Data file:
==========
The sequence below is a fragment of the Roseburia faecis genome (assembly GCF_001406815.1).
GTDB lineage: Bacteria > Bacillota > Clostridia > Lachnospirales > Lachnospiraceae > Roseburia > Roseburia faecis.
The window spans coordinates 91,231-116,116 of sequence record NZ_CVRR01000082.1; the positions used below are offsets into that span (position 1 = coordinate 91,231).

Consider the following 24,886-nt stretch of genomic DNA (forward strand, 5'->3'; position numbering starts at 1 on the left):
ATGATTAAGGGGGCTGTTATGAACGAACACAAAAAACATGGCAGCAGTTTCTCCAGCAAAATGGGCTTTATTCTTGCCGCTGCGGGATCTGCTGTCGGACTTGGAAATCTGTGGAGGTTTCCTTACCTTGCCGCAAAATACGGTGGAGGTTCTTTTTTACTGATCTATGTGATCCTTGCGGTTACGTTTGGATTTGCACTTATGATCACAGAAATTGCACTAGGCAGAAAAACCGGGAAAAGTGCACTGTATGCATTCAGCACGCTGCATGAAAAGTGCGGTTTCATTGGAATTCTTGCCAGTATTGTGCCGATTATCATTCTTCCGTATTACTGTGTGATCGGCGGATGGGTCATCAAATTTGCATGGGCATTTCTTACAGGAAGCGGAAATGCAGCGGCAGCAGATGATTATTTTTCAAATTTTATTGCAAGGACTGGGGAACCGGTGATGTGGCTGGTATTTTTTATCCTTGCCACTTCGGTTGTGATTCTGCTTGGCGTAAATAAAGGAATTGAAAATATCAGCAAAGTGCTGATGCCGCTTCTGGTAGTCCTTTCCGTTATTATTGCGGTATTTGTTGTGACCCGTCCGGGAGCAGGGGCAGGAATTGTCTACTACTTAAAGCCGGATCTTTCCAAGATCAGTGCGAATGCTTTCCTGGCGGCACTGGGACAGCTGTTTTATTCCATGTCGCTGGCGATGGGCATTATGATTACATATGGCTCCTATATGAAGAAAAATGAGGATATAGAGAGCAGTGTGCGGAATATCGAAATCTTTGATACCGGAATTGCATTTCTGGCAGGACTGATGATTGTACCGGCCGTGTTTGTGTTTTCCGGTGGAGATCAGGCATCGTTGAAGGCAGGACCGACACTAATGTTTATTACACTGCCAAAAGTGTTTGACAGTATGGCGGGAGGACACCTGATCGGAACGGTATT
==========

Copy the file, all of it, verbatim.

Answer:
The sequence below is a fragment of the Roseburia faecis genome (assembly GCF_001406815.1).
GTDB lineage: Bacteria > Bacillota > Clostridia > Lachnospirales > Lachnospiraceae > Roseburia > Roseburia faecis.
The window spans coordinates 91,231-116,116 of sequence record NZ_CVRR01000082.1; the positions used below are offsets into that span (position 1 = coordinate 91,231).

Consider the following 24,886-nt stretch of genomic DNA (forward strand, 5'->3'; position numbering starts at 1 on the left):
ATGATTAAGGGGGCTGTTATGAACGAACACAAAAAACATGGCAGCAGTTTCTCCAGCAAAATGGGCTTTATTCTTGCCGCTGCGGGATCTGCTGTCGGACTTGGAAATCTGTGGAGGTTTCCTTACCTTGCCGCAAAATACGGTGGAGGTTCTTTTTTACTGATCTATGTGATCCTTGCGGTTACGTTTGGATTTGCACTTATGATCACAGAAATTGCACTAGGCAGAAAAACCGGGAAAAGTGCACTGTATGCATTCAGCACGCTGCATGAAAAGTGCGGTTTCATTGGAATTCTTGCCAGTATTGTGCCGATTATCATTCTTCCGTATTACTGTGTGATCGGCGGATGGGTCATCAAATTTGCATGGGCATTTCTTACAGGAAGCGGAAATGCAGCGGCAGCAGATGATTATTTTTCAAATTTTATTGCAAGGACTGGGGAACCGGTGATGTGGCTGGTATTTTTTATCCTTGCCACTTCGGTTGTGATTCTGCTTGGCGTAAATAAAGGAATTGAAAATATCAGCAAAGTGCTGATGCCGCTTCTGGTAGTCCTTTCCGTTATTATTGCGGTATTTGTTGTGACCCGTCCGGGAGCAGGGGCAGGAATTGTCTACTACTTAAAGCCGGATCTTTCCAAGATCAGTGCGAATGCTTTCCTGGCGGCACTGGGACAGCTGTTTTATTCCATGTCGCTGGCGATGGGCATTATGATTACATATGGCTCCTATATGAAGAAAAATGAGGATATAGAGAGCAGTGTGCGGAATATCGAAATCTTTGATACCGGAATTGCATTTCTGGCAGGACTGATGATTGTACCGGCCGTGTTTGTGTTTTCCGGTGGAGATCAGGCATCGTTGAAGGCAGGACCGACACTAATGTTTATTACACTGCCAAAAGTGTTTGACAGTATGGCGGGAGGACACCTGATCGGAACGGTATT